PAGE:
The word heima, rage, forms a throughline of the Purim story. It appears six times in Esther: When the king becomes angry that Vashti won’t come (1:12) and when that rage finally subsides (2:1); when Haman sees that Mordechai won’t bow to him (3:5 and again at 5:9); when Esther reveals Haman is out to destroy her and her people (7:7) and when his rage subsides after Haman is hanged (7:10). In each of these cases, a powerful man experiences something that upsets him—something that seems to undermine his sense of control and self-worth, perhaps—and he is unable to control his anger. There is something childlike and petulant about these incidents, something reminiscent of that young Anakin Skywalker who can’t manage the strong sensations of pride, feeling wronged and unloved (and, in Anakin’s case, probably abandoned as well).

And like Anakin Skywalker, in each case in Esther, the powerful man, whether Achashverosh or Haman, flies off the handle into a literally murderous rage and then codifies that rage into state-sanctioned violence: killing the queen (and then, grotesquely, effectively kidnapping and imprisoning the young women of the empire until he found the one who most pleased him—all under cover of law); ordering a massive, state-authorized pogrom on the Jews and constructing a state-authorized gallows for Mordechai; killing Haman by the lawful order of the king. In case my point isn’t already clear: this is not a children’s story.

Instead, I think it is at least in part a story that comes to help us reflect on questions about rage and power (and gender: see Rabbi Jericho Vincent’s incredible new rendering of the Megillah for more). Such questions are, of course, always present, whether we are aware of them or not, whether we like to acknowledge them or not. One of our key developmental tasks in childhood and adolescence is learning how to modulate the strong negative feelings we can experience that might impel us toward anger, rage, and violence, and instead make calmer, wiser, more peaceful choices. And the Megillah is even astute enough to layer in the ways in which the experience or threat of violence can itself have traumatic impacts on a collective group, which can then lead to their own imagined or enacted revenge fantasies (this is the story of chapter 8).

Jewish mindfulness practice is all about disrupting this escalator of reactivity and instead increasing the space between stimulus and response. It is about cultivating da’at, attentive awareness, as evidenced in the pivotal line Mordechai writes to Esther: mi yodeah im la’et kazot higaat lamalchut, who knows—who has da’at, is mindfully aware—but perhaps it was precisely for this moment that you attained the throne!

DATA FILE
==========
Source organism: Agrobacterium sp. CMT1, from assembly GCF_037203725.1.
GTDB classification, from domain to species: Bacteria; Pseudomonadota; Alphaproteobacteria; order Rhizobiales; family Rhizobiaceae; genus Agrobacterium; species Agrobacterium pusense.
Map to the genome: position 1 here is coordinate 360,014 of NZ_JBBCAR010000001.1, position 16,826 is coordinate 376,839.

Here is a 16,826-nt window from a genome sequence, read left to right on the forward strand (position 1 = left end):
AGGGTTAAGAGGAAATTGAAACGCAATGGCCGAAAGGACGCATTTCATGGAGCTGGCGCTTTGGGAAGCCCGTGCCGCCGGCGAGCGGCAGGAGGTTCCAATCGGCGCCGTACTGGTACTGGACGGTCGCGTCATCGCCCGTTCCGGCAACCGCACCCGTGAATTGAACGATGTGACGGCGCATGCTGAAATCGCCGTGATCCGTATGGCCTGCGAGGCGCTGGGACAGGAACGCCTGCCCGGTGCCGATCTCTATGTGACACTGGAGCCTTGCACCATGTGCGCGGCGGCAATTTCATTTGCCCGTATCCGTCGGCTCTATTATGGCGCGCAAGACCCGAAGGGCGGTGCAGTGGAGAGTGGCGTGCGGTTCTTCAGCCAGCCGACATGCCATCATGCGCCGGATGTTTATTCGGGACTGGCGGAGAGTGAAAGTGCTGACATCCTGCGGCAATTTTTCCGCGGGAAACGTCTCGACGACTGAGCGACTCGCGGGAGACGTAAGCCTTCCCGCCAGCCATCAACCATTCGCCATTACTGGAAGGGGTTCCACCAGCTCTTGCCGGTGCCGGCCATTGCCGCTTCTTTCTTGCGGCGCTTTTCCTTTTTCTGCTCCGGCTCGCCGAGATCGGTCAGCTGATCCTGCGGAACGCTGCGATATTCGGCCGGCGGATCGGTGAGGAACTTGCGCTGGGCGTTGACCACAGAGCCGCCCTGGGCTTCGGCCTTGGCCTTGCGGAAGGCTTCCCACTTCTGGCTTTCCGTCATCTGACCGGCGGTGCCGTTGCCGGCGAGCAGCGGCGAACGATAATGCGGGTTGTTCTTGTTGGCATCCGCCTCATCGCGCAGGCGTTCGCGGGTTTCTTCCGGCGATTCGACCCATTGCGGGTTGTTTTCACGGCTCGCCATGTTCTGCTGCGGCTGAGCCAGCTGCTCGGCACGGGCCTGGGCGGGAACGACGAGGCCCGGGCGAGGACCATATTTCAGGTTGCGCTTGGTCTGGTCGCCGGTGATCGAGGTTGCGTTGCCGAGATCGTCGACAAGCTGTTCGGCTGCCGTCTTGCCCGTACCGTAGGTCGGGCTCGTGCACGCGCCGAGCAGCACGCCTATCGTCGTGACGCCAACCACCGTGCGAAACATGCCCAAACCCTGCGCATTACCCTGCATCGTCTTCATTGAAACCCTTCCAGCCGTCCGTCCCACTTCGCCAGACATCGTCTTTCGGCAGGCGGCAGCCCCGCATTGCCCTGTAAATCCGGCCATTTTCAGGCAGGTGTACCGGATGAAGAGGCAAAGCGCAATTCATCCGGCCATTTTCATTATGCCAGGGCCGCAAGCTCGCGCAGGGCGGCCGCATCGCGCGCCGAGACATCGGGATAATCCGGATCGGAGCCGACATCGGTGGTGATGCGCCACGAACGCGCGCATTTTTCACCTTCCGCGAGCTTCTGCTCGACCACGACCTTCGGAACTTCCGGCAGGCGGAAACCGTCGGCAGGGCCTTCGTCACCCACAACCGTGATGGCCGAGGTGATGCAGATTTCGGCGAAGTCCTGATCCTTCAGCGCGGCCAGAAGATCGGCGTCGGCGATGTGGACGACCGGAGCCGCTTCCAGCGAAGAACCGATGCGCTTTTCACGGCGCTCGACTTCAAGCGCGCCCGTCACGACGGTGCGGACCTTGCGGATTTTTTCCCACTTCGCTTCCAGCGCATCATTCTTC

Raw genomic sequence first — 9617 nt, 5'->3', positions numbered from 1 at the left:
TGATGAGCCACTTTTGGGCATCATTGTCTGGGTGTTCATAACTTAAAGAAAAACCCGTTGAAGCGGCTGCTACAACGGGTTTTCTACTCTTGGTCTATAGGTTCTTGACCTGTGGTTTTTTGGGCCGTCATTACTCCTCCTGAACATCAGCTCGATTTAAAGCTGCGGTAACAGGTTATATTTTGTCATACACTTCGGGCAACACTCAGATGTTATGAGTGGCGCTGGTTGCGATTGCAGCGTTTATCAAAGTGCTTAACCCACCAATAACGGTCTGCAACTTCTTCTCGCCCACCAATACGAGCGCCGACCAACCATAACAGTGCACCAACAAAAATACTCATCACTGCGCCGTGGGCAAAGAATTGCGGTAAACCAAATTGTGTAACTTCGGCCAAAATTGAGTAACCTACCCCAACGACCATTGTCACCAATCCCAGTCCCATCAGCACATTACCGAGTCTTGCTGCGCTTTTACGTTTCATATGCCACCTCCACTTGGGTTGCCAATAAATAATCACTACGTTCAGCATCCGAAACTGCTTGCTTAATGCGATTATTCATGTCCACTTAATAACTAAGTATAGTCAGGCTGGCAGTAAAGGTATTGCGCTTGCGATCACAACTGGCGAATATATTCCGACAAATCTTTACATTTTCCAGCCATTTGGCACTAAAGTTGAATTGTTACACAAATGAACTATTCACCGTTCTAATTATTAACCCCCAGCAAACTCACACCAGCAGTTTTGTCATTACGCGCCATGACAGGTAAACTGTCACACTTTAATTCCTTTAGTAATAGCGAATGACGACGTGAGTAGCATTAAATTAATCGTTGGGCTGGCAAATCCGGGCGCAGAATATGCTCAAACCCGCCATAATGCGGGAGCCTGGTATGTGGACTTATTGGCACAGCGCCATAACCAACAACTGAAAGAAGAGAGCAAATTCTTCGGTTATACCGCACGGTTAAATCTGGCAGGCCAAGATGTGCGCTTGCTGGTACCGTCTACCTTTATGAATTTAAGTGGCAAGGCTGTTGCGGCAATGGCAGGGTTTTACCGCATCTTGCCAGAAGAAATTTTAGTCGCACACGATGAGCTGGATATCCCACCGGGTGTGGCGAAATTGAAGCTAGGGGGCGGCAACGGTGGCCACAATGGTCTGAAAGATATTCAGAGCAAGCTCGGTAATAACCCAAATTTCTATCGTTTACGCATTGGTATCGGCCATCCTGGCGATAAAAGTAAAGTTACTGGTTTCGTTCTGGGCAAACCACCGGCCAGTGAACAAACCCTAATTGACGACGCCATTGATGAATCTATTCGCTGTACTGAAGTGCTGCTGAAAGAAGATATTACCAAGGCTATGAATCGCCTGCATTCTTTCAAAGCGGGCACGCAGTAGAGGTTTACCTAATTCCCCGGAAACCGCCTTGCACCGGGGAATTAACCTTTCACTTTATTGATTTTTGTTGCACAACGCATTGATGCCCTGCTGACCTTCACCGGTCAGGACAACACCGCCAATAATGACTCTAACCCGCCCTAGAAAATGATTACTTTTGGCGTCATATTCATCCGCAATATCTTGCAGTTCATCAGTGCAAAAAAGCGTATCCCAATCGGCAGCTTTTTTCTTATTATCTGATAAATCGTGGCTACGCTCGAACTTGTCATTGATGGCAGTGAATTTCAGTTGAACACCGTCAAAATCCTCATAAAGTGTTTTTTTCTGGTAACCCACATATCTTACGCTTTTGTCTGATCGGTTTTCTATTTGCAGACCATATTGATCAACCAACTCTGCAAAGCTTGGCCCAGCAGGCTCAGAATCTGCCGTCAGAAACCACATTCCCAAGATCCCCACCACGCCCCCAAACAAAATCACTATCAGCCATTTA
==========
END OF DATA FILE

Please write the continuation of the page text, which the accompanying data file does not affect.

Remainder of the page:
Esther, of course, is the character who has the most to fear—”if I perish, I perish.” Through what I take to be a practice of mindfulness—what is she doing for those three days of fasting and praying if not creating more space between stimulus and response?—she overcomes that fear to make an enormously courageous, history-altering choice. Unlike her husband the king, she does not seek to dull her pain through drinking, partying, and carousing. Unlike Haman, she is not so conceited that she can only think of herself. As her name implies, she is, perhaps, concealed even from herself, but she ultimately emerges as an exemplar of mindful self-awareness that grounds her courageous speech and action.

This Purim, when so many of us are living with fear and trauma; when our media ecosystem thrives on prompting our most reactive behaviors; when too many are acting in ways that seem anything but mindful, wise, or courageous—may we renew our commitment to our spiritual practice for the sake of reducing suffering, healing pain, and fostering peace.

Josh’s Friday Reflections
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Every Friday morning, IJS President & CEO Rabbi Josh Feigelson shares a short reflection on the week in preparation for Shabbat. Josh weaves together personal experience, mindfulness practice, and teachings from the weekly Torah portion in a uniquely accessible and powerful way. Sign up to receive Josh’s weekly reflections here.

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That’s What Friends Are For: Pekudei 5784

One of the main reasons Natalie and I moved to Skokie eleven years ago was so that our children would have other kids to play with on Shabbat afternoon. We had previously lived in Evanston, which had a wonderful but very small shomer Shabbat community. There were basically the same few kids, and no one else at our children’s grade levels. When Toby came along, we realized we wanted a different experience and moved three miles west.